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What to do about Detroit

I was in Detroit last week... I have family there. I also drive a car. And I would rather that the world doesn't melt and the economy thrive. So I'm uniquely qualified to weigh in on the automobile industry.

Not only should Congress encourage/facilitate the organized bankruptcy of the Big Three, but it should also make it easy for them to be replaced by 500 new car companies.

Or perhaps a thousand.

That's how many car companies there were 90 years ago.

That's right, when all the innovation hit the car industry, there were thousands of car companies, with hundreds running at any one time. From Wikipedia:

Throughout this era, development of automotive technology was rapid, due in part to a huge number (hundreds) of small manufacturers all competing to gain the world's attention. Key developments included electric ignition (by Robert Bosch, 1903), independent suspension, and four-wheel brakes (by the Arrol-Johnston Company of Scotland in 1909).[16] Leaf springs were widely used for suspension, though many other systems were still in use, with angle steel taking over from armored wood as the frame material of choice. Transmissions and throttle controls were widely adopted, allowing a variety of cruising speeds, though vehicles generally still had discrete speed settings rather than the infinitely variable system familiar in cars of later eras.

Between 1907 and 1912, the high-wheel motor buggy (resembling the horse buggy of before 1900) was in its heyday, with over seventy-five makers including Holsman (Chicago), IHC (Chicago), and Sears (which sold via catalog); the high-wheeler would be killed by the Model T.

Back in its heyday, Ford Motor made every single part of its cars, including raising the sheep that grew the wool that made the fabric that upholstered the seats. That's not true any more. Now, suppliers make just about every part. We need those suppliers, and we need them to stay healthy.

What we don't need are giant companies with limited choice, confused priorities, private jets and a bully's attitude.

I'd spend a billion dollars to make the creation of a car company turnkey. Make it easy to get all the safety and regulatory approvals... as easy to start a car company as it is to start a web company. Use the bankruptcy to wipe out the hated, legacy marketing portion of the industry: the dealers.

We'd end up with a rational number of "car stores" in every city that sold lots of brands. We'd have super cheap cars and super efficient cars and super weird cars. There'd be an orgy of innovation, and from that, a whole new energy and approach would evolve. Betcha.

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Listed below are links to weblogs that reference What to do about Detroit:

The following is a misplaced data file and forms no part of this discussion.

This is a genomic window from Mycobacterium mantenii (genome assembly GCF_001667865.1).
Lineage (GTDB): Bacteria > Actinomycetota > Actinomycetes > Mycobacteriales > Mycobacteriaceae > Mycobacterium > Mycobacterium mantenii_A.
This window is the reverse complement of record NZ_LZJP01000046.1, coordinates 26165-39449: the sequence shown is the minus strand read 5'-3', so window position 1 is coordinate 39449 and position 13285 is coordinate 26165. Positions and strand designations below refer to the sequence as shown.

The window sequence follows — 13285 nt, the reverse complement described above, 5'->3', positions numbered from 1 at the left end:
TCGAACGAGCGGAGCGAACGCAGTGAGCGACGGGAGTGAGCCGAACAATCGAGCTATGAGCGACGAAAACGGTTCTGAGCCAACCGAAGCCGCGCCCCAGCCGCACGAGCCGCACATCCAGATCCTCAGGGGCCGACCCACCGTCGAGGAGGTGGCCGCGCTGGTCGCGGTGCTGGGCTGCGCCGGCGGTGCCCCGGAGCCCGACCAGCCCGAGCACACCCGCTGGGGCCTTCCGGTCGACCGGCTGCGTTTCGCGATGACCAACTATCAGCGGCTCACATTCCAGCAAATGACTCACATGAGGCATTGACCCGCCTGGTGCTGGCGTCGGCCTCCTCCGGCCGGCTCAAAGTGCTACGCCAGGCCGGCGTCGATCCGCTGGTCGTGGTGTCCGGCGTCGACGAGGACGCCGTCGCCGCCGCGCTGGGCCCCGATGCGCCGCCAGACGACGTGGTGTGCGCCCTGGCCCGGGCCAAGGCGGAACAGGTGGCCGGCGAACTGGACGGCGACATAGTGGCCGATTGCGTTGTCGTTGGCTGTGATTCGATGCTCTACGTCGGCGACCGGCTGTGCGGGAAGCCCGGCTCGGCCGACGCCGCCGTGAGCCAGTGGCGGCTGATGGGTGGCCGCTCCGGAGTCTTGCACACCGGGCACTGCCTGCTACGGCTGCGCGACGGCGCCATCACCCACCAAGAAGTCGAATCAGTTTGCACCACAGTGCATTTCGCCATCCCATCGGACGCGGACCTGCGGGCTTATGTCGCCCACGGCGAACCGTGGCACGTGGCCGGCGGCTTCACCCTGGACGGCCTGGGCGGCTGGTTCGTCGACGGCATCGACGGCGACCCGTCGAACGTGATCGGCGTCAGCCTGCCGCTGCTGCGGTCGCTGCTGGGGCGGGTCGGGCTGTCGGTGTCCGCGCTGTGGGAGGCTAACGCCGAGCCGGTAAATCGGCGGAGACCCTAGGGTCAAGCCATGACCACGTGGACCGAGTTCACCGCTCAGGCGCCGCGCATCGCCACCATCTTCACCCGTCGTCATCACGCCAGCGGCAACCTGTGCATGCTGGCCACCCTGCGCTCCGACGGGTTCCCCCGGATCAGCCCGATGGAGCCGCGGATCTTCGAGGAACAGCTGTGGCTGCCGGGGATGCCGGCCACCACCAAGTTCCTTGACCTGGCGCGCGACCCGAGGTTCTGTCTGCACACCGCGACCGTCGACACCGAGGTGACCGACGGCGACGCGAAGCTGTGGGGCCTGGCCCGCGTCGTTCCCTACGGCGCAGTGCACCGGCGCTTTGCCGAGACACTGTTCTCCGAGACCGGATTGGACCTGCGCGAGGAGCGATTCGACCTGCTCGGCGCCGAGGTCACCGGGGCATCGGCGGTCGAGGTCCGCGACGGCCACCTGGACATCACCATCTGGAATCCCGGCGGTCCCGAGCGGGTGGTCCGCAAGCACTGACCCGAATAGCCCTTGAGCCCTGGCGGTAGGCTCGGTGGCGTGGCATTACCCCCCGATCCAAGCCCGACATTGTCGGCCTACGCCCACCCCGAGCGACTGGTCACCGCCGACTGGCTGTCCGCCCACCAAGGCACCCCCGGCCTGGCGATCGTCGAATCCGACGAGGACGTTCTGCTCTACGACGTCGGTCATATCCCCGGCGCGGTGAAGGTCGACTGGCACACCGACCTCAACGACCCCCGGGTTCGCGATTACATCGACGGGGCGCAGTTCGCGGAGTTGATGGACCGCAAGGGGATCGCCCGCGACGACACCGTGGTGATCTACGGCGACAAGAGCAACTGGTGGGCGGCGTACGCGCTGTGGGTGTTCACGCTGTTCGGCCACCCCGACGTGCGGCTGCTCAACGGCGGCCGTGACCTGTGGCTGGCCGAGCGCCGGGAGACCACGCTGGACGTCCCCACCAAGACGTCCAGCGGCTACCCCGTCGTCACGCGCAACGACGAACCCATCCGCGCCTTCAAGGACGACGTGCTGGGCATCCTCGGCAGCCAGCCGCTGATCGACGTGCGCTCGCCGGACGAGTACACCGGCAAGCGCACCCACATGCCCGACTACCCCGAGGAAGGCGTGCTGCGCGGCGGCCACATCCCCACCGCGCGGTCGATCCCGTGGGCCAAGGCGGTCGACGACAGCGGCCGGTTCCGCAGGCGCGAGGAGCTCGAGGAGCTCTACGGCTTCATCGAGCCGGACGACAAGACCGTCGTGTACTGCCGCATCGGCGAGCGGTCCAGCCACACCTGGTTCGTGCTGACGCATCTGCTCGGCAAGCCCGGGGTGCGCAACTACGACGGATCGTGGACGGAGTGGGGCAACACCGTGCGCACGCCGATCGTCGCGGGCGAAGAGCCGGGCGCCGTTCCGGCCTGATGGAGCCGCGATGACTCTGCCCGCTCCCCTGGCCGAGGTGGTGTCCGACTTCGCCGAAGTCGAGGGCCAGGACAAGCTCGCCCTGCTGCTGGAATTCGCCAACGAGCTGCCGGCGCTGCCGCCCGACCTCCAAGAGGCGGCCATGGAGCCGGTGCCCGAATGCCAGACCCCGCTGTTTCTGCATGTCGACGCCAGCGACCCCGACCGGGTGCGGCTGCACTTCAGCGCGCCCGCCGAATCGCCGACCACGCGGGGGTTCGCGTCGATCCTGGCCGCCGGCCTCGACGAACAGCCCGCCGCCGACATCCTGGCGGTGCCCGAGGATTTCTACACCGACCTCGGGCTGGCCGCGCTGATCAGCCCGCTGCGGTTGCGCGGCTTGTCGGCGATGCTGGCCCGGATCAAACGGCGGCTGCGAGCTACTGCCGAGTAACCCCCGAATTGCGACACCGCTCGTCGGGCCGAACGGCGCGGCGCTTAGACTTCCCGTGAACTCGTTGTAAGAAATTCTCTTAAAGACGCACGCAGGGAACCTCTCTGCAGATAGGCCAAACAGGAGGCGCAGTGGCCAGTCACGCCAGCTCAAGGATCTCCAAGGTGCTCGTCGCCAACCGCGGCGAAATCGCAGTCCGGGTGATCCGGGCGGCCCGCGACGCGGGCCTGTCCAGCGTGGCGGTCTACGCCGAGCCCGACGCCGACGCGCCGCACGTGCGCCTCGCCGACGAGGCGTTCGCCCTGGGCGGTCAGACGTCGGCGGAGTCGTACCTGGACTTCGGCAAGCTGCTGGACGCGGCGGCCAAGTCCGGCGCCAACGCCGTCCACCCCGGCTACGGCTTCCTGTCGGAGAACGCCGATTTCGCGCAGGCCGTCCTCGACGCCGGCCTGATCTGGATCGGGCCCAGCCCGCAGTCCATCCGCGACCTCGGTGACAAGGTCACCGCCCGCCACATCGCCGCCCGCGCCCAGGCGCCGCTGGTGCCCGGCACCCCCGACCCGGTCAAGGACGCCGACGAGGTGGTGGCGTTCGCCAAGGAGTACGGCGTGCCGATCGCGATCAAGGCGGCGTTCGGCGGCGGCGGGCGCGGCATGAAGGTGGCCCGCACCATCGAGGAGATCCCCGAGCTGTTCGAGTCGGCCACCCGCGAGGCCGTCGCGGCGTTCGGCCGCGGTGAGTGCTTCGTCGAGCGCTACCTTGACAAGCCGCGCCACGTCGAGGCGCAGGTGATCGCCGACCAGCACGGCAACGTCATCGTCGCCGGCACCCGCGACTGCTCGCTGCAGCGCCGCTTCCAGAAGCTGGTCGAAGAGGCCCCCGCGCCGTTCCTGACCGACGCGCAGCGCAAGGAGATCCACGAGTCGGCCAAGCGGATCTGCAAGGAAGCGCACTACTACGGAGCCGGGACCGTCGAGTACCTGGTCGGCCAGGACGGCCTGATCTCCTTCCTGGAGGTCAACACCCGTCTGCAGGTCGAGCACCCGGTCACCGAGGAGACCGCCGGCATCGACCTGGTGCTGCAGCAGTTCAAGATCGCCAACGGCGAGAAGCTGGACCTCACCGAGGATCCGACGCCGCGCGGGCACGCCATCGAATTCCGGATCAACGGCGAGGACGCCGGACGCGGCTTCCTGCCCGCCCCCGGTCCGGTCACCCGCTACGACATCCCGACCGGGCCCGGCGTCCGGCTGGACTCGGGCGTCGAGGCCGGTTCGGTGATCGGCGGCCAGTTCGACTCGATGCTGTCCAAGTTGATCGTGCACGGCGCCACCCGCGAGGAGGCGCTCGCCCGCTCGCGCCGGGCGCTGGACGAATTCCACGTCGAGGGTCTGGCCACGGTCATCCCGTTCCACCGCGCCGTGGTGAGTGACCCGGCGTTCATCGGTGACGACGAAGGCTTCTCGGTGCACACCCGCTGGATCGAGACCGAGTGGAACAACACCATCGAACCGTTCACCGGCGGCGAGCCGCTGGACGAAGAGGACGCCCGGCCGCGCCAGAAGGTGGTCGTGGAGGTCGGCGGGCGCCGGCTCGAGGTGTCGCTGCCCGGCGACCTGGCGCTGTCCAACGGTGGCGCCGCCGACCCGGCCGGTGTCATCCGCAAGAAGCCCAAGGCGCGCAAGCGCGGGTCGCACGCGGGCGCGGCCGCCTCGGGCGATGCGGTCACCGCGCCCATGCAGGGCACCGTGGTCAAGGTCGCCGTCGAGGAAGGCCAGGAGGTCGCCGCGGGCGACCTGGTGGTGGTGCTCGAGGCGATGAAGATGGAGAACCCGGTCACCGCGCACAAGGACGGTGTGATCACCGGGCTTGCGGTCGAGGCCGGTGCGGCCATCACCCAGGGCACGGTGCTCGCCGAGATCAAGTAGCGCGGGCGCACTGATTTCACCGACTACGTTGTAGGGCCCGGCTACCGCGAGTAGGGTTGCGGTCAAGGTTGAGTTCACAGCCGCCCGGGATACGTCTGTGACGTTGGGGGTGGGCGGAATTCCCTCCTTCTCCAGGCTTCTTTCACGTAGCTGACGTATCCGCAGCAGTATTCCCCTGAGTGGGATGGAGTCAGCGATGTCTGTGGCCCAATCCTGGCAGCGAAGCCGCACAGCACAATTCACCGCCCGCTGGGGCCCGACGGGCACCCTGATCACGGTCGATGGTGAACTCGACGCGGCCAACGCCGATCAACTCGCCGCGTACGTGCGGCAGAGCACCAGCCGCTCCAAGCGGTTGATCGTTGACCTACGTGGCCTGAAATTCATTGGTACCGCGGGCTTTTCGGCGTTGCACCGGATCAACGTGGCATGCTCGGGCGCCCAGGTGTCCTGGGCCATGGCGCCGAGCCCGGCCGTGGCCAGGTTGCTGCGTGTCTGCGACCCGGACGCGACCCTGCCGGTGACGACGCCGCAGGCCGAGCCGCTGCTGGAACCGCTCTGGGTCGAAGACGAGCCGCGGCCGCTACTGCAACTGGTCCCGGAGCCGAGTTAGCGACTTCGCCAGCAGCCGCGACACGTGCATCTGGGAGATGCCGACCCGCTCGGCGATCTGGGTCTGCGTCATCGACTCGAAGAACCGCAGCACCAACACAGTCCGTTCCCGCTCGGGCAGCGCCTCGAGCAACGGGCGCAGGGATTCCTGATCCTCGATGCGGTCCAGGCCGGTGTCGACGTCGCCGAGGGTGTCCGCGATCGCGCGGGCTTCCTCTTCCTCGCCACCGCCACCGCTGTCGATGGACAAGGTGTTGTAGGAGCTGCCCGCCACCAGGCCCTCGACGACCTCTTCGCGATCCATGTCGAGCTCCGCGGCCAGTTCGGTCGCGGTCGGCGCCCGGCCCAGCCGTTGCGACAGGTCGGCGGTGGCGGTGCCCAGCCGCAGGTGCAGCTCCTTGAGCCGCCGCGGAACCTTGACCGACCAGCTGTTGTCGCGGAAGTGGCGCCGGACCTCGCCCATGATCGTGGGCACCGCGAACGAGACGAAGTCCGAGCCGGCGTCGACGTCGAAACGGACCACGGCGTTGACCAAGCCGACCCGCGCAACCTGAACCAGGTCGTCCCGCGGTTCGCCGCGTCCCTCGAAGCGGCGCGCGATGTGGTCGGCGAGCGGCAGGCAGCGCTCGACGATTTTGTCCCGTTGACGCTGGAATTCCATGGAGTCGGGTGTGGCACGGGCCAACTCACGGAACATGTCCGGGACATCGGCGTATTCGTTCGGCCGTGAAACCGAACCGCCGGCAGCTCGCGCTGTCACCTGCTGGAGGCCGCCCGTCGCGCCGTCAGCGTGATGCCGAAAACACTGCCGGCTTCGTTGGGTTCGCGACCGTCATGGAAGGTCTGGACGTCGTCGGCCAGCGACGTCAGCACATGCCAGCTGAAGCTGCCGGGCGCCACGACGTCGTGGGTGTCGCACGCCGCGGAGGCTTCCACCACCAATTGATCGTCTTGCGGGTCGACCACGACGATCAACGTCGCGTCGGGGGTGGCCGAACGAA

» Steve Jobs, the iCar, Barack Obama, and JohnDoerr from SmoothSpan Blog
How do we fix companies like GM that have failed to innovate and are dying?  We cant really afford to let them die, there are too many jobs at stake and it will take to long to replace them starting from scratch.  Fred Wilson says the answer i... [Read More]

» The answer? "Bailout" Honda, Toyota and BMW. from makehope
Uh Huh that's right. Instead of spending $25,000,000,000 bailing out the big mediocre three why not invest in Toyota, Honda and/or BMW! All three have BIG plants in the US employing thousands of Americans for gosh sake! (BMW has a... [Read More]

» Supporting the US Auto Industry from Quicken Loans Blog - THE DIFF
Should the US Gov bail out the domestic auto industry? What's your opinion on this touchy and very important issue? [Read More]

» Remove the incentive forstupidity from The Learning Curve
Seth asks, What to do about Detroit,and he give his thoughful suggestions. My two cents is for the SEC to prohibit any NYSE-traded company to base executive compensation or bonuses upon current year profits or current stock prices. If the... [Read More]

» Remove the incentive forstupidity from The Learning Curve
Seth asks, What to do about Detroit,and he give his thoughful suggestions. My two cents is for the SEC to prohibit any NYSE-traded company to base executive compensation or bonuses upon current year profits or current stock prices. If the... [Read More]

» 2009 might, just might, have some upsides from think story experience
For most organisations, 2008 was supposed to be the best year yet. So, guess what, most organisations planned for that big year, investing early and aggressively in their growth and success. They backed themselves, in other words. And then came... [Read More]

» Why Bailing Out the Auto Industry Now Is Wrong from bizsolutionsplus Featuring Solutions to Grow Your Business
Discussion surrounding the auto industry has left many of us scared, frightened, annoyed and confused, especially with Big Three CEOs feeding us a story based on fear regarding numbers of job losses and the hit to Wall Street. In the short term, GM goi... [Read More]

» What to do about Detroit -- a slightly different angle from A Path to Success
A comment on Seth Godin's blog entry on what to do about Detroit... I think the reverse will probably happen - GM and Chrysler will merge and weather the storm against the Japanese and European car makers. There is tons [Read More]

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